All the pieces written from Transitoire (2005-06) to Archéotopologie #1 (2012) seem to be different steps of this long process of shifting from an «haptical» -in reference to Lachenmann requoting of Duchamp- to a structural perspective. Although I don’t believe to be a scientific mind, it seems I was always fascinated with theoretical aspects of music. I believe the tradition of structures, or structural methods, represents a strong «objective» defence against closed individualistic subjectivity or the «buzz» of the musical industry. Therefore, I was much interested in the «spectralism» of Murail and Grisey, more precisely by their notions of transformation process and sound analysis, rather than by their surface. As in the more recent music of Murail, I was more curious to investigate complex sounds of nature than sounds of voices and instruments. In order to get away from classified chords and taking in consideration the frequential domain, complex sounds from the environment could become models to investigate frequential harmony and renew melodic contours. Nocturne (2009), for trumpet, live process, «moving» sound samples of trumpet in an octophonic diffusion, was the first piece I composed only by mimicking concrete sounds -wind, motor boats, tawny and barn owls-. Although the piece refers directly to the lied form, it is much conceived as a tape montage. Nature Vive #1 (2010), for string quartet and live process, explores some archetypes of the sonata form, the trio, the ritournelle and the lied by exploring a dialectic between thrushes and refrigerator sound behaviours. At that time, it was already much question of deconstructing the sources being imitated on the instruments; and also, on defining a specific space or special disposition of the instruments at each one of those project. Torpeurs d’été (2009-10) is for spatialized flute octet, live process, spatialized sound samples of processed flutes in fourteen little speakers disseminated arbitrary under some seats of the audience. This piece was unfortunately not created, and was mostly based on the sounds of African mole crickets and osprey. In fall 2011, I started to study with Philippe Leroux. Mr. Leroux comments and questions really helped me to expand the material and clarify my notation.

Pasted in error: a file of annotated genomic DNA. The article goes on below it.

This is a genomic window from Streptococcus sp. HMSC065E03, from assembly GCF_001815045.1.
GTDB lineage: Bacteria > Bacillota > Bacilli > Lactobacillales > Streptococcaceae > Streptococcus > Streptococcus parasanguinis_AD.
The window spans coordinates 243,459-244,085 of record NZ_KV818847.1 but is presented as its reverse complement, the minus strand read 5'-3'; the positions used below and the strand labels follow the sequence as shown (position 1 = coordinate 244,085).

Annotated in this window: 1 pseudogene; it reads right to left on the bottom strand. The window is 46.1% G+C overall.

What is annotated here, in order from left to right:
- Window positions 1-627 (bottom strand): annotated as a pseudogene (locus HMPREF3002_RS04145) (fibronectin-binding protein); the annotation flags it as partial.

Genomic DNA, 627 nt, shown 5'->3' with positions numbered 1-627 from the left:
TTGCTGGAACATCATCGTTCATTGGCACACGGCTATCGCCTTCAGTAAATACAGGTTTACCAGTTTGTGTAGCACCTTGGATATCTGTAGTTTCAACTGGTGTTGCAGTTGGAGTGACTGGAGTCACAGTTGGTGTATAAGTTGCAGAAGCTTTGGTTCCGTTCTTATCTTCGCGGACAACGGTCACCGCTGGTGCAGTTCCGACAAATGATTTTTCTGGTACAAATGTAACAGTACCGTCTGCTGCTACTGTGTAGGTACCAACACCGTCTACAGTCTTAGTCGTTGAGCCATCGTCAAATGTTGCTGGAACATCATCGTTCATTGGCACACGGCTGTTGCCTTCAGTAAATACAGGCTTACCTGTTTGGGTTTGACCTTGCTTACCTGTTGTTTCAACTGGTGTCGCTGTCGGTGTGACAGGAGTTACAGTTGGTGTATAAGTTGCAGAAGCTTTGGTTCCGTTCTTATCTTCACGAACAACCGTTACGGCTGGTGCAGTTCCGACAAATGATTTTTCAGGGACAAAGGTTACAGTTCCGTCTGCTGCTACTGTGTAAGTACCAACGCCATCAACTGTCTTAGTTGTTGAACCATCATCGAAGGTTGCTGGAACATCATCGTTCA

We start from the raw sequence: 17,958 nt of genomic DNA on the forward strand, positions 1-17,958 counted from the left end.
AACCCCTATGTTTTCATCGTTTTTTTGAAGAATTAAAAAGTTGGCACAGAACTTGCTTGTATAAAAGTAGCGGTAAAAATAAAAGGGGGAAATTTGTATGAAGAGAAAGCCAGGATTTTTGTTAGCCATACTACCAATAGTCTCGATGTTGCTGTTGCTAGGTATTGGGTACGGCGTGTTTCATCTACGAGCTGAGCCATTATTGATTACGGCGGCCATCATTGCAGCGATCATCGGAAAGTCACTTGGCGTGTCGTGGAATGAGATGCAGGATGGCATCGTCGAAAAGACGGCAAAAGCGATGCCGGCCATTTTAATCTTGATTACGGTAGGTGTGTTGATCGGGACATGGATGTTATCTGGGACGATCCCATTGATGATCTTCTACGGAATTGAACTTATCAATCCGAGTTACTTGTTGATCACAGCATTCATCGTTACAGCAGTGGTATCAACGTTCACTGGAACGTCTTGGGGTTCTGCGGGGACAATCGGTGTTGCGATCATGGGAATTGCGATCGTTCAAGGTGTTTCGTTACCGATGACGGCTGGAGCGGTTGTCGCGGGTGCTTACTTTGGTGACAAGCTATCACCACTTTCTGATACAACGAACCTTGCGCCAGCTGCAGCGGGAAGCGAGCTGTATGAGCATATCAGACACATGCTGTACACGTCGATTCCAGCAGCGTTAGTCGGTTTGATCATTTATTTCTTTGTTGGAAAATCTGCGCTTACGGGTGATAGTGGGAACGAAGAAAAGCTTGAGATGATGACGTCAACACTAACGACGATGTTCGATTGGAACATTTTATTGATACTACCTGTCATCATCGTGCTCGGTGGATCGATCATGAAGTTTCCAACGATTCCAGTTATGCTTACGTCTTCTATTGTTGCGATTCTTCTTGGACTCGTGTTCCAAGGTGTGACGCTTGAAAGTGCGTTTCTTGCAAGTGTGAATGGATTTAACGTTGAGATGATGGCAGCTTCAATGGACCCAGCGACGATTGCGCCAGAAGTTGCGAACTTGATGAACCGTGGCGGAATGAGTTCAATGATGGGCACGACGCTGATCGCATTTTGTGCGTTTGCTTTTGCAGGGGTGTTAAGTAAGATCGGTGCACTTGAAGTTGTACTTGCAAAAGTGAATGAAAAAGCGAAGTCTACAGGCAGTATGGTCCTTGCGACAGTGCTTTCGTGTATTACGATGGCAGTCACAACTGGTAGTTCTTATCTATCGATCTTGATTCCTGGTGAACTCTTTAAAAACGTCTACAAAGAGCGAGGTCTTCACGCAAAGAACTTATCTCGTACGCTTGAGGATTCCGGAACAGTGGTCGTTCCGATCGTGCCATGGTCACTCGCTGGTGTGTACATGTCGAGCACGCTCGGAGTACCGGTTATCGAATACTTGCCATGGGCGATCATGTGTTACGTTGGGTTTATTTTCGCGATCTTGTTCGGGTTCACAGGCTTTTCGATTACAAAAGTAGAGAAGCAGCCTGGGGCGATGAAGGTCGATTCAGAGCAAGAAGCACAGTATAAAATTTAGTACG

I think if there is really a shift, it must have appeared while composing Toposition(s) #1, and it is has to do with a new compositional method. Instead of just analysing the harmonic behaviours of the environmental sources, I started to extract as well rhythmic proportions to diversify formal aspects and liberate each instrumental voice one of another. I also pushed the deconstruction of those sources farther then before, by classifying musical ideas between different categories -or typologies-.

At that time, I knew Lachenmann’s writings on Reigen seliger Geister (1988-99), his second string quartet, and on Tanzsuite mit Deutschlandlied (1979-80), but for me the typologies really started to make sense when I went through the process of defining my own typologies; I realized that depending on the sources, the instruments of the composition or the musical project, they had to be redraw each time. Toposition(s)#1 was therefore a big step in my compositional endeavour, because it was synthesizing both the post-serial notions of typologies and spectral analysis and processes I was working with. It was composed for the Moscow Contemporary Music Ensemble Young Composer’s Academy during the summer 2012. Listening to the lectures of Mark Andre at that event was also an enlightenment on the notion of typologies and an accelerator to understand what I had done and what I was doing.